Jon had walked out of my life, popping in once or twice over the next seven years. One of those times was to be married to the love of his life, a true prodigal son story. But it gets even better. God likes to write stories about great reversals.
Last week, I visited Jon again. Although, this time it wasn’t a formality. It wasn’t to give him a meal or a sweatshirt. It was to see him at work. Jon works at Premier Tattoo Company in Allen Park. He just won 2nd place in the Tattoo City Convention in Flint for neck and hand tattoos. He has a customer base that love his work. He has become one of the premier tattoo artists in Southeastern Michigan. God has taken the needle, which Jon used to use for evil, and is now using it for good.
I sat in the chair and we reminisced for hours about his time in Southwest Detroit. How he was baptized and attended St. Stephen, the church where I, along with Pastor Hill, now serve. Jon was psyched to hear that. We laughed has he told me that he has put on 70 pounds in his recovery and how much he missed his old bike. He asked about different people from the neighborhood, men and women that he knew from his time in the streets. He told me about his family. His wife Krystal, his two boys, Jon Junior and baby Blake. About the loss of his baby girl, Annabelle, with which we talked about pain, struggle, and God’s grace. He talked about how grateful he was for the church that was there for him in his time of need.
"I am crucified with Christ (Galatians 2:20)."
Pastor Jim has hammered me over the head with this Bible verse for years. I have learned what it means to be crucified with Jesus because of him. I have learned to suffer and I have learned to endure suffering with him in my time at Family of God. I have learned that suffering isn’t bad (yes, suffering sucks), but a badge of honor, as Dietrich Bonhoeffer would say. It is the fruit of an exclusive allegiance with Jesus.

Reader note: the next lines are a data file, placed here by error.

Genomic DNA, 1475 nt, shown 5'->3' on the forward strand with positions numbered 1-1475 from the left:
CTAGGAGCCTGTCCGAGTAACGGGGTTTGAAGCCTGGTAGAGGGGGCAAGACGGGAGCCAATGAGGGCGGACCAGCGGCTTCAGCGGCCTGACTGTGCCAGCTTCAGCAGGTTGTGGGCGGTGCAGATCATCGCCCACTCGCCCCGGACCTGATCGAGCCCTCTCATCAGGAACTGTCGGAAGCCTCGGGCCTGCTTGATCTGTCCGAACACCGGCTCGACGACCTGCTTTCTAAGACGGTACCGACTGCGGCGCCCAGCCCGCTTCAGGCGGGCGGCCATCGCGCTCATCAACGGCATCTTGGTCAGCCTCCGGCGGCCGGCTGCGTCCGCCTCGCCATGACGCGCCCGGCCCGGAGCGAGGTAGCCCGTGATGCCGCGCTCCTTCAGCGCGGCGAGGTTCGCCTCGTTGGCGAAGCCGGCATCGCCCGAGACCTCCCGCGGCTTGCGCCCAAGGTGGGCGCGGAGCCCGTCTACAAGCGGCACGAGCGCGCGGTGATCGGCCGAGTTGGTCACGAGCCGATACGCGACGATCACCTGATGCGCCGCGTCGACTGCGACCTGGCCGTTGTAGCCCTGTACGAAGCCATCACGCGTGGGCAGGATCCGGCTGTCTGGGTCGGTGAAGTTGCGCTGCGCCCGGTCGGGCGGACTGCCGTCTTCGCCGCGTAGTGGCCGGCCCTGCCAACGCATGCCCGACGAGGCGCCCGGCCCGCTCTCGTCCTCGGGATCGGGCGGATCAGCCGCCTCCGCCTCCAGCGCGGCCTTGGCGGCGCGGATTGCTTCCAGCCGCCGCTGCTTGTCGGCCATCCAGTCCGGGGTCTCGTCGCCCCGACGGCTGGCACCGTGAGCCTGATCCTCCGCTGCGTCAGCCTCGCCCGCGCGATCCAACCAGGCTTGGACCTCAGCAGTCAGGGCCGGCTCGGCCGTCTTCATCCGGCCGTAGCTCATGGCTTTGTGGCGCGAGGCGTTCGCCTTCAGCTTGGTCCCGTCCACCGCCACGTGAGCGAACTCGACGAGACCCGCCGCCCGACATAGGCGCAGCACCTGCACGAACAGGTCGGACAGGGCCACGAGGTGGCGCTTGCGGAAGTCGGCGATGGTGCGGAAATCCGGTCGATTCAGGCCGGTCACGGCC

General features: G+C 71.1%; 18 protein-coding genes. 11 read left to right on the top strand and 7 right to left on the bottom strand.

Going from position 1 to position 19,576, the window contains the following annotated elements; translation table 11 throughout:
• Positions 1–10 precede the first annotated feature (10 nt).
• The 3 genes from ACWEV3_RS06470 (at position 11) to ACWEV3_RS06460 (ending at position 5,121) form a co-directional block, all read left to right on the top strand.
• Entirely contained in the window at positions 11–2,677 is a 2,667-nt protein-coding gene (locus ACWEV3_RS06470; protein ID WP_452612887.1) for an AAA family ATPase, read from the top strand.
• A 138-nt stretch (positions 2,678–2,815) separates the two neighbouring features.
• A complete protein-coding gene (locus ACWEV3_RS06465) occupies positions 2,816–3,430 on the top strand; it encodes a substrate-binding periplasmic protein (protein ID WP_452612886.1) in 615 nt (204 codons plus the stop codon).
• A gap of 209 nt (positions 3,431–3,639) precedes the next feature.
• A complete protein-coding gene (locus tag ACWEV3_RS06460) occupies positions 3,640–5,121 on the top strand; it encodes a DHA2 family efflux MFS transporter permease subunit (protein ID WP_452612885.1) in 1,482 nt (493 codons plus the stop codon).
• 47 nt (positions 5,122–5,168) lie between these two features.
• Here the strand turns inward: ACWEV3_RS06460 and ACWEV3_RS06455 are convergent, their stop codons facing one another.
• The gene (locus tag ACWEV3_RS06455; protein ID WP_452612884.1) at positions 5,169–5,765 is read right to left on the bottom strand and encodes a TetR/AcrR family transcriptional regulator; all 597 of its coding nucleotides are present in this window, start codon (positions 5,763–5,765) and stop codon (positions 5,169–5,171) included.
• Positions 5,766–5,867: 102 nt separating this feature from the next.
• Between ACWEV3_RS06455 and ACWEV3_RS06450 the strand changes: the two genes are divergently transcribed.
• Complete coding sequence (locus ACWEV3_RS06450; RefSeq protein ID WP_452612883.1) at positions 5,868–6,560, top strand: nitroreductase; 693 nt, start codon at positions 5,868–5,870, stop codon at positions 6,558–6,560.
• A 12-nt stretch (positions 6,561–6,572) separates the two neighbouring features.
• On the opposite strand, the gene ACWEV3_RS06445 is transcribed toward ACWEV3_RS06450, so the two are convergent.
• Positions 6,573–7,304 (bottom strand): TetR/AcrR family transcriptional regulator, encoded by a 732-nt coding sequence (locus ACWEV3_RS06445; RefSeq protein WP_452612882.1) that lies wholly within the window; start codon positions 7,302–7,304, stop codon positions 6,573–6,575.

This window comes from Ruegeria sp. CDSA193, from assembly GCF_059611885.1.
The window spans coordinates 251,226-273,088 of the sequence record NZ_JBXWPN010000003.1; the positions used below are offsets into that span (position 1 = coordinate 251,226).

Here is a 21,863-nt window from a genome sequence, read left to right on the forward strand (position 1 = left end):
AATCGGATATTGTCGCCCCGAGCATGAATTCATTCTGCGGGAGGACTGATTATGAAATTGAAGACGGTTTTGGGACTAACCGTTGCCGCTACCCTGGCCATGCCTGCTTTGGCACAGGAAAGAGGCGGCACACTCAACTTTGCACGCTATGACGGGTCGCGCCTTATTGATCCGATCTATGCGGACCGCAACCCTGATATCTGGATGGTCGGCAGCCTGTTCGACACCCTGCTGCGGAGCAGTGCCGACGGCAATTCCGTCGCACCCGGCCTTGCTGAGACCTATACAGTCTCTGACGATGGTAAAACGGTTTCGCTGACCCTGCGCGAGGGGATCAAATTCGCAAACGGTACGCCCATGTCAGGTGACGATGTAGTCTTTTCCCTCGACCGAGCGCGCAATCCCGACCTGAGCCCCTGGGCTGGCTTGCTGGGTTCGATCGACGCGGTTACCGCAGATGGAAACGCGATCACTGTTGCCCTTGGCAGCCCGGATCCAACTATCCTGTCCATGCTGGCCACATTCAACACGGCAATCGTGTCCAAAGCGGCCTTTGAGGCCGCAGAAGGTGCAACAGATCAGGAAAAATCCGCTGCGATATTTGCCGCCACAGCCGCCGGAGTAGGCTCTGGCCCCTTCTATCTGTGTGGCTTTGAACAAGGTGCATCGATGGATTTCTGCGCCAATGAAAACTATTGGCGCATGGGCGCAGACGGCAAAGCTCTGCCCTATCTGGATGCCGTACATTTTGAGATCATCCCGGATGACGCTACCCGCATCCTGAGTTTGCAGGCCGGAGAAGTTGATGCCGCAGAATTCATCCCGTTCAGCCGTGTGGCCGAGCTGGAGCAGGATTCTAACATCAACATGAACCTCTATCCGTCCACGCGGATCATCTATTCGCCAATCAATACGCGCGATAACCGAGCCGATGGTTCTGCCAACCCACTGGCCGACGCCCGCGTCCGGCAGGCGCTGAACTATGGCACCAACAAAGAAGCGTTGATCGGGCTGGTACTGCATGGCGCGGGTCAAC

Jon, a man who has known more suffering than most people should, pens this line on my forearm. The words in Pastor Jim’s handwriting, the verse in Jon’s. The image that he brands me with is the image of Jesus on the cross, the same image that begs for my attention whenever I walk into and leave the Family of God, where Jon heard the Gospel and was safe. Jesus, my Lord and my God who chooses to suffer for me, is about to be crucified and endure more suffering than me or Jon could ever imagine. Because of me, yet he does it for me.
Jon knows these truths. I know these truths. I hope and pray that you know these truths. That no matter how far you have fallen, how broken you feel, how dead you may be, Jesus has come for you. Jesus has rescued you. Jesus takes our hearts of stone and gives us new life because our old selves have been crucified with Christ. And if we are united in a death like his then we will surely be united in a resurrection like his.
This tattoo of mine is beautiful. It bears the mark of a story of grace. Not just for Jon in his story, but for me as well. As Christ is tattooed with scars that he willingly takes so that I might live with him, he bleeds and covers us in righteousness.
The battle is won. For Jon, for me, for you.
I am crucified with Christ. Praise Him for that.